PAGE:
By Uditha Jayasinghe and Swati Bhat

COLOMBO (Reuters) – Sri Lanka’s central bank raised key interest rates to the highest in two decades on Thursday to bring down record inflation, despite the country wilting under a devastating economic crisis.

With foreign exchange reserves at a record low, the island nation is struggling to pay for essentials like food, medicine and fuel. Growth has been stifled – the economy contracted an annual 1.6 percent in the January to March period and is expected to have shrunk more in the second quarter.

Inflation though touched a record 54.6% year-on-year in June while food inflation accelerated to 80.1%, prompting the central bank to raise rates to address the rise in prices as a priority.

The bank increased the standing lending facility rate by 100 basis points to 15.50% while the standing deposit facility rate was similarly raised to 14.50%, the highest since August, 2001.

Graphic: Sri Lanka hikes interest rates,

“The Board was of the view that a further monetary policy tightening would be necessary to contain any build-up of adverse inflation expectations,” the central bank said in a statement.

There has been significant progress made in negotiations with the International Monetary Fund (IMF) for a credit facility while negotiations are on with bilateral and multilateral partners to secure bridge financing and ease the shortfall in reserves, the central bank said.

“There has been a change in stance from the central bank, perhaps following discussions with the IMF,” said Dimantha Mathew, Head of Research at First Capital.

“I don’t think they are concerned about growth at all and have shifted focus to easing currency pressure and money printing to stabilise the economy,” he added.

The central bank estimates a contraction in growth of 4% to 5% this year, with inflation to hit 60% by year-end, Prime Minister Ranil Wickremesinghe told parliament on Tuesday, though the government targets a smaller contraction of 1% in growth next year.

The central bank also said ensuring external sector stability and overall macroeconomic stability would require commitment from all stakeholders in the economy and it called for coherent and consistent action, including from the government.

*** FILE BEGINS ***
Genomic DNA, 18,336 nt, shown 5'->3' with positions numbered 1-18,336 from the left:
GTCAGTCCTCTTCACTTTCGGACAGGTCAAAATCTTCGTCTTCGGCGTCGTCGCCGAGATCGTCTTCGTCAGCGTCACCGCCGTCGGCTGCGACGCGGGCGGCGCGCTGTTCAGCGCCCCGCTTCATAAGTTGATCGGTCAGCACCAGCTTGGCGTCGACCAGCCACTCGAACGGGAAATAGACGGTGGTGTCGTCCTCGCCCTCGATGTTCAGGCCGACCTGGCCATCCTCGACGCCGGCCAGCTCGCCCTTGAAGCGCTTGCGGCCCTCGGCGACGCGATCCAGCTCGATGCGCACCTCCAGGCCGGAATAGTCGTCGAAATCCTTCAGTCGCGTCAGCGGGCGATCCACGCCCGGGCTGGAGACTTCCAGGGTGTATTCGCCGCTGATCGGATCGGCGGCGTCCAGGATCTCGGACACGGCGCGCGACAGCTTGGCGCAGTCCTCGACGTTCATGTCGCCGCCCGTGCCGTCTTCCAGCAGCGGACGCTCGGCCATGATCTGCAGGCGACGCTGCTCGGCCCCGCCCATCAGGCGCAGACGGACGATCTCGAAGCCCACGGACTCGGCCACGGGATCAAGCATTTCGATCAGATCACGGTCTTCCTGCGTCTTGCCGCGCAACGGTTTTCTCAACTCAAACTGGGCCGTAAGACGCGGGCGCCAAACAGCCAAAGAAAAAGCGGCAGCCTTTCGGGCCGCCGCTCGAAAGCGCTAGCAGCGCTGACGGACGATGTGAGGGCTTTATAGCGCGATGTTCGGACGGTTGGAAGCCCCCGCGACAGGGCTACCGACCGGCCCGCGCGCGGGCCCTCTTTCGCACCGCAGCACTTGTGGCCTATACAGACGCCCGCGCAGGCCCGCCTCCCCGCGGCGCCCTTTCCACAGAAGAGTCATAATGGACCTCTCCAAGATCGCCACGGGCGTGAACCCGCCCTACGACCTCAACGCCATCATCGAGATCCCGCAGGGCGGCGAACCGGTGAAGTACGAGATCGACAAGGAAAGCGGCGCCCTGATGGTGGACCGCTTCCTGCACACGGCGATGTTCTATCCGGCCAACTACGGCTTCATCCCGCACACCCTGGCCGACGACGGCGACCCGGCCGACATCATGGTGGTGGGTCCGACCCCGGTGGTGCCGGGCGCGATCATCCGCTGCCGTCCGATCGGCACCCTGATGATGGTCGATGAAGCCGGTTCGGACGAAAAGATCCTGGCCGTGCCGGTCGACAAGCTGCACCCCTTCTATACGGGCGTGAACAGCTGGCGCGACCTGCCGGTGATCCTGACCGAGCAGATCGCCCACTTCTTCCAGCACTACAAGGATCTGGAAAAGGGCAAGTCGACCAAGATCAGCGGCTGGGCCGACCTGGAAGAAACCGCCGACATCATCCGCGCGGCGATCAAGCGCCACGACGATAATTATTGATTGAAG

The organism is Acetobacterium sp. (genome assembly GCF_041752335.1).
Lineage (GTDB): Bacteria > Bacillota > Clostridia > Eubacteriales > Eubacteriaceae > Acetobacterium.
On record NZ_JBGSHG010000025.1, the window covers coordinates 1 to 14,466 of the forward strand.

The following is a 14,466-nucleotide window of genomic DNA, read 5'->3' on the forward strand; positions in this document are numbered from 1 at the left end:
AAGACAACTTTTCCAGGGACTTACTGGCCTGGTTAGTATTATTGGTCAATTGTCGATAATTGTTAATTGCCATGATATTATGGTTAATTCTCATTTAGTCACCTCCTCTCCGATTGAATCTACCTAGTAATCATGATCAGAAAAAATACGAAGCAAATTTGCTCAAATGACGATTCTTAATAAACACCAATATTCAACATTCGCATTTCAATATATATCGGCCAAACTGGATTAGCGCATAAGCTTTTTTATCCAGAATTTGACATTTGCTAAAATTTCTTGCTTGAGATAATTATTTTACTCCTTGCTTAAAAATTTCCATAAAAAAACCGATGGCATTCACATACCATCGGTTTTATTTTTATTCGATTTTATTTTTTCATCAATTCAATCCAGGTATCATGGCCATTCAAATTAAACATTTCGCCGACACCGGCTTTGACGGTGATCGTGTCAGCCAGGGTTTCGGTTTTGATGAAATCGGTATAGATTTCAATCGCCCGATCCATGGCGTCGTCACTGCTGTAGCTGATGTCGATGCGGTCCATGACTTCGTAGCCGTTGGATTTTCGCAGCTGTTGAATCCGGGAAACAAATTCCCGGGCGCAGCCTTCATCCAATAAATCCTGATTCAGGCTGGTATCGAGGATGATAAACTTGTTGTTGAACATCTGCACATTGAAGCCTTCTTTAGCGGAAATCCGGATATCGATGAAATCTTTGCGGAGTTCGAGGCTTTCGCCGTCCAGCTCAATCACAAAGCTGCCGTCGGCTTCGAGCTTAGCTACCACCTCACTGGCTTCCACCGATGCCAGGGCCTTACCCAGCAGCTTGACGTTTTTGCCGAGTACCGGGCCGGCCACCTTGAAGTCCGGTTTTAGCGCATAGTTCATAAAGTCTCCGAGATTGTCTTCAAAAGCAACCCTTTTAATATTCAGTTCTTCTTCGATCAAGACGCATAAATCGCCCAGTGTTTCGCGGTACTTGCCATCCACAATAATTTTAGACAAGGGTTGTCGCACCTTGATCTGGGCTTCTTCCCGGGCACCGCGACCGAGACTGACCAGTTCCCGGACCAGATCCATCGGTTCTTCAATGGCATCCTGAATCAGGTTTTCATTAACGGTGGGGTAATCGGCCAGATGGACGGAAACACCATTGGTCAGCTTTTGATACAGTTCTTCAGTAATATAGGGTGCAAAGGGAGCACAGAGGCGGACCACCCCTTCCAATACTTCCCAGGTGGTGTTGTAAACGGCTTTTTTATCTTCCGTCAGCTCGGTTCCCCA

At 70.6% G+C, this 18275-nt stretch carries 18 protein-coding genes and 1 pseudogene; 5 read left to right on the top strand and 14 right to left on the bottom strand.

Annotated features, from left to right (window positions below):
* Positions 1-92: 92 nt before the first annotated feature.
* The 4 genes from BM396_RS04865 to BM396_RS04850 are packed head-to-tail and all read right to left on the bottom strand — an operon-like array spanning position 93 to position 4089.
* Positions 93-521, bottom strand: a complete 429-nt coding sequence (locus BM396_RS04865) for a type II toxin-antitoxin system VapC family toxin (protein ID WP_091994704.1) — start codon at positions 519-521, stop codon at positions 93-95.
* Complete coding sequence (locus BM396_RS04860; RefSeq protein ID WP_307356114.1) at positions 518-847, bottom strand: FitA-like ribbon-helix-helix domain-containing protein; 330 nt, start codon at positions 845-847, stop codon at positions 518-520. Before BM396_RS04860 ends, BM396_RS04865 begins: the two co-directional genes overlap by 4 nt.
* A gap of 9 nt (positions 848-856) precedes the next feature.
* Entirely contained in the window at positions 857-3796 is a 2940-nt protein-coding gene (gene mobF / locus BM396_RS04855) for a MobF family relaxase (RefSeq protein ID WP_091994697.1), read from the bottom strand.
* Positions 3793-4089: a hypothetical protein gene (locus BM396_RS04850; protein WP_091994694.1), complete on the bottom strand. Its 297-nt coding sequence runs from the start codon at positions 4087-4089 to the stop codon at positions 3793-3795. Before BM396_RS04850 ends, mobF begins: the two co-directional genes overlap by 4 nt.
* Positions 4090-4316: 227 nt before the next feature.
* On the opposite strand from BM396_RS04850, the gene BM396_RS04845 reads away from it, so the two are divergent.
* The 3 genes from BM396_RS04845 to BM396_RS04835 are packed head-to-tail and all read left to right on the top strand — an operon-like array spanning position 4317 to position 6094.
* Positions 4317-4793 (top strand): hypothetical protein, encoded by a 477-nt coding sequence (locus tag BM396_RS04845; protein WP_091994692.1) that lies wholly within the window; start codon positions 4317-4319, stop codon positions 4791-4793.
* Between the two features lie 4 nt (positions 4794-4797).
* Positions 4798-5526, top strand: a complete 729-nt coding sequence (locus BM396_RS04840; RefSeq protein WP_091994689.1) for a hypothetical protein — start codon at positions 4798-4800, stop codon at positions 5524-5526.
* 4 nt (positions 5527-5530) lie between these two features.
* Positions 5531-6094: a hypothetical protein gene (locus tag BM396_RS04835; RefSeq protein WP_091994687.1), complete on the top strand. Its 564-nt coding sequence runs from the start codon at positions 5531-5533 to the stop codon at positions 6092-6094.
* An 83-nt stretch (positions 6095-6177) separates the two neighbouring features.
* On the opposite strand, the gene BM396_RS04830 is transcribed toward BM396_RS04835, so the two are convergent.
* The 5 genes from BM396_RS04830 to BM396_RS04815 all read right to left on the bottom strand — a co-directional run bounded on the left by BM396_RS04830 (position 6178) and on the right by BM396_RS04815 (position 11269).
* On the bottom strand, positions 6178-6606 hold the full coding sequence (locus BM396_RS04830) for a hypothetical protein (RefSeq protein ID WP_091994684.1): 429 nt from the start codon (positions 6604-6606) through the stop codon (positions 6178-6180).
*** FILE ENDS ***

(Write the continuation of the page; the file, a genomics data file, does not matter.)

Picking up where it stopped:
“Faster implementation of the expected fiscal reforms aimed at strengthening government revenue and expenditure rationalisation is needed,” it said, adding that improvements in the financial position of state-owned enterprises were also key.

It said these measures would over time would lead to a decline in government financing needs and help scale down monetary financing at a faster pace.

Sri Lanka is scheduled to present an interim budget to parliament in August, which will include new revenue measures and cut expenditure, Wickremesinghe told parliament last month.

The IMF indicated the need for stronger fiscal measures to put public finances back on track and boost debt sustainability following a ten-day visit to the country late last month.

Sri Lanka is pushing for a possible $3 billion extended financing programme from the IMF which would help it unlock other bridge financing options to pay for essential imports.

Sri Lanka hopes to hold a donor conference with the involvement of China, India and Japan after a staff level agreement is reached with the IMF and will present its debt sustainability framework to the global lender by August.

(Editing by Raju Gopalakrishnan)